Culture Clash is a national treasure. - Philip Kan GotandaThese guys are funny daredevils of performance, totally fearless as they skewer convention and lazy thinking. Cool. - Eric Bogosian Important social satire for these urgent times. - Dolores Huerta, Vice President, United Farm Workers of america, AFL-C10 Keep kicking them in the cojones. - George Carlin You are holding Culture Clash - the book After fourteen years of inspired comic genius we have finally managed to squeeze the best of Culture Clash between two covers From its founding in San Francisco's Mission District on Cinco de Mayo in 1984, this three-person troupe of writers/performers - Richard Montoya, Ricardo Salinas and Herbert Siguenza - has surveyed contemporary Latino/Chicano culture in America from its own outrageous and unique perspective. Inspired by the clashing cultures of society in transition, Culture Clash physicalizes comedy and satire, blending the best traditions of Charlie Chaplin, Lenny Bruce, the Marx Brothers and Cantinflas, while transforming vaudeville into a political weapon. Inside you'll find The Mission, in which three out-of-work performers living in San Francisco's Mission District kidnap Julio Iglesias in a desperate attempt to gain national recognition; A bowl of Beings, which features the tale of the world's first Chicano - Christopher Columbus's illegitimate son - and The Return of Che, the story of a Berkeley radical who brings back Che Guevara for a hilarious political update; and Radio Mambo, wherein Culture Clash invades Miami, uncovering a stewing pot of ethnicity and creating a work as shrewd, vibrant and outrageous as Miami itself, according to Time Out New York.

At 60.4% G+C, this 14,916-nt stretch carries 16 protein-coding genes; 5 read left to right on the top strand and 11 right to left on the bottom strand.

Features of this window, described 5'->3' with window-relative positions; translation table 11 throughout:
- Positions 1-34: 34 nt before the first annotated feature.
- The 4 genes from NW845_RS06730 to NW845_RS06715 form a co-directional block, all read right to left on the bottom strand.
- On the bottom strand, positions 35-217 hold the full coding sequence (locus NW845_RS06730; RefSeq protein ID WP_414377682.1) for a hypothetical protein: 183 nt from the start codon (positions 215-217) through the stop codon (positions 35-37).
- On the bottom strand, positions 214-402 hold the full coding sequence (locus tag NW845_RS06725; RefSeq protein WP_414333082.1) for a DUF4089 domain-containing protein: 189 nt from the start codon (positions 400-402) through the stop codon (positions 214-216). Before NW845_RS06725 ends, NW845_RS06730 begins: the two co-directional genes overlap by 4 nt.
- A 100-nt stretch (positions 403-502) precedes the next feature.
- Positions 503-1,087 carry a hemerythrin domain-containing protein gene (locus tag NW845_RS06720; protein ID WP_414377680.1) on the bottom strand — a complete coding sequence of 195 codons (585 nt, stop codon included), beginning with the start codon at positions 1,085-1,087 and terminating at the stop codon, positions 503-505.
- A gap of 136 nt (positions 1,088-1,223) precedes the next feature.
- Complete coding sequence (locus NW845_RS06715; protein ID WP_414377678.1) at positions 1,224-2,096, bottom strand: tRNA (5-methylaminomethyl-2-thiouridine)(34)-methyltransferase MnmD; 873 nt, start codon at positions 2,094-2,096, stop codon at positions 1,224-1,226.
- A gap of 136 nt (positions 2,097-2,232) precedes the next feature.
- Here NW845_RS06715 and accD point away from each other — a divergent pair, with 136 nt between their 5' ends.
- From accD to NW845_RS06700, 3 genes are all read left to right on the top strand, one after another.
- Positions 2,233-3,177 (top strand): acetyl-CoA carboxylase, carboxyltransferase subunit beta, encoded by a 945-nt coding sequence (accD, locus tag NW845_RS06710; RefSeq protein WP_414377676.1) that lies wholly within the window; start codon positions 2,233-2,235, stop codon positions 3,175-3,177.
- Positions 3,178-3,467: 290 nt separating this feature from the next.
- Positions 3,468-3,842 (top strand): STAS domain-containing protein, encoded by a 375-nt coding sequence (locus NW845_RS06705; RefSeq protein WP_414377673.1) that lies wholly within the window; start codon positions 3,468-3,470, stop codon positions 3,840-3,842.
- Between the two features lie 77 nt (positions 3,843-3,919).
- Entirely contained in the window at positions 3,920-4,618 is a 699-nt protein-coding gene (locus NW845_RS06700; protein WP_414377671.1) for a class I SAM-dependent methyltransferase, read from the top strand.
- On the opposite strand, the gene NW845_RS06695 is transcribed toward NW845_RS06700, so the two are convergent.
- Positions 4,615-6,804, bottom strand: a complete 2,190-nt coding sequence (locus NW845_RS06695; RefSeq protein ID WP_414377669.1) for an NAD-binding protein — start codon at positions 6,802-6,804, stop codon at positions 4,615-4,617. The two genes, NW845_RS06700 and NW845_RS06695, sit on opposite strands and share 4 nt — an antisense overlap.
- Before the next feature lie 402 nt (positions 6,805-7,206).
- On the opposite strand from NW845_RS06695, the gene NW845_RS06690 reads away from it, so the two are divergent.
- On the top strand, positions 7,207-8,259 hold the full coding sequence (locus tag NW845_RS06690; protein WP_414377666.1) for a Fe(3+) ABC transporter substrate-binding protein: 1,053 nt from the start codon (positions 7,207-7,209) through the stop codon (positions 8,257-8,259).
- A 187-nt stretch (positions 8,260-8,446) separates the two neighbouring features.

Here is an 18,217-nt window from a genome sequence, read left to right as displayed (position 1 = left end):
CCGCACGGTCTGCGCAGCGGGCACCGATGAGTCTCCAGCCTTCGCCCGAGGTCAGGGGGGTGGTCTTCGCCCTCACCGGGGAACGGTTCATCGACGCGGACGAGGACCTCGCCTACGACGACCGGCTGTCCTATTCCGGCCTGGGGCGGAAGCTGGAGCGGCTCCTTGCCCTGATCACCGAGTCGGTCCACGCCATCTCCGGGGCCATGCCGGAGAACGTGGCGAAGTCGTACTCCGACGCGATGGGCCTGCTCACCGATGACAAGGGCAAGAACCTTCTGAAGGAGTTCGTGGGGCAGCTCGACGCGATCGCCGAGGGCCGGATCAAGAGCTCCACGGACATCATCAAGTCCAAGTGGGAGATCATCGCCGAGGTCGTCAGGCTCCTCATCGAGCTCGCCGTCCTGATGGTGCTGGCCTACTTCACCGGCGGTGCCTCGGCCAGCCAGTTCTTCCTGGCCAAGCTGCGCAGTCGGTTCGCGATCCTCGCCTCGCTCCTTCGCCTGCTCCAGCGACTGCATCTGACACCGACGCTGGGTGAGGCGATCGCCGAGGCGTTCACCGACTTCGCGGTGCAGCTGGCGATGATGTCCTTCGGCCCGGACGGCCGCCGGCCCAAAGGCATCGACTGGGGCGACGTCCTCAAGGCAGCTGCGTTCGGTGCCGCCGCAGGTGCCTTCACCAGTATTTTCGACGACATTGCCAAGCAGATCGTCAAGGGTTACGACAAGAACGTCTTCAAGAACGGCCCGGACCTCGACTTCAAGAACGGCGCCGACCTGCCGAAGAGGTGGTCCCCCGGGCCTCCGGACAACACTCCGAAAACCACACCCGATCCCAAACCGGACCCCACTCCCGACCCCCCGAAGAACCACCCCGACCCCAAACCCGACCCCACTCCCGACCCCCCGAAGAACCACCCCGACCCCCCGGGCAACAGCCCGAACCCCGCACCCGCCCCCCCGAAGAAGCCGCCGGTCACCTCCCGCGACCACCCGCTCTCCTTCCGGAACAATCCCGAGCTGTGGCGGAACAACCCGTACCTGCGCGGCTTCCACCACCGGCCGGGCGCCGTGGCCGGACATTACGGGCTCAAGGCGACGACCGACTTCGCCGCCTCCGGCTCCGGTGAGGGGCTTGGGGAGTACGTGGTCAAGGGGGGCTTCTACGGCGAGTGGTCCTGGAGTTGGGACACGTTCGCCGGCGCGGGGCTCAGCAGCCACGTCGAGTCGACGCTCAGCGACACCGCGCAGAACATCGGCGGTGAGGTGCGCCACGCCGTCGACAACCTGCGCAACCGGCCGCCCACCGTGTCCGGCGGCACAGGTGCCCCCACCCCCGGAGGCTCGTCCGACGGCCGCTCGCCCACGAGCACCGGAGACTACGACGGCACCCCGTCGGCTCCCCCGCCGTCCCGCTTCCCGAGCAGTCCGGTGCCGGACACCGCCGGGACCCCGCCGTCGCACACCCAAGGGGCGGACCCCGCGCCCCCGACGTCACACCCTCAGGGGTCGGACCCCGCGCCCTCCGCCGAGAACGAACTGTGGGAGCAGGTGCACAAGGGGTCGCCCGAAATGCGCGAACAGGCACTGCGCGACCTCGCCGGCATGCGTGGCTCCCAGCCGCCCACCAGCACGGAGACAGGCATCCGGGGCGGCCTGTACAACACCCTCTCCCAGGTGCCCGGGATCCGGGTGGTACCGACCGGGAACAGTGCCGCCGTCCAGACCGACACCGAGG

We are all fascinated by the legal system and the people behind it. With Dracula Was a Lawyer, trivia experts Erin Barrett and Jack Mingo explore lawyers we love to hate (until we need one ), the pitfalls in our legal system, celebrity lawyers, and more. This compendium puts lawyers and legal history on trial and exposes over 500 outrageous oddities from the wild world of law.
2. They feel no fear, why should you?
3. Use your head: cut off theirs.
4. Blades don't need reloading.
5. Ideal protection = tight clothes, short hair.
6. Get up the staircase, then destroy it.
7. Get out of the car, get onto the bike.
8. Keep moving, keep low, keep quiet, keep alert
9. No place is safe, only safer.
10. The zombie may be gone, but the threat lives on. Don't be carefree and foolish with your most precious asset--life. This book is your key to survival against the hordes of undead who may be stalking you right now without your even knowing it. The Zombie Survival Guide offers complete protection through trusted, proven tips for safeguarding yourself and your loved ones against the living dead. It is a book that can save your life.
Danger It lurks at every corner. Volcanoes. Sharks. Quicksand. Terrorists. The pilot of the plane blacks out and it's up to you to land the jet. What do you do? The Worst-Case Scenario Survival Handbook is here to help: jam-packed with how-to, hands-on, step-by-step, illustrated instructions on everything you need to know FAST-from defusing a bomb to delivering a baby in the back of a cab. Providing frightening and funny real information in the best-selling tradition of the Paranoid's Pocket Guide and Hypochondriac's Handbook, this indispensable, indestructible pocket-sized guide is the definitive handbook for those times when life takes a sudden turn for the worse. The essential companion for a perilous age. Because you never know...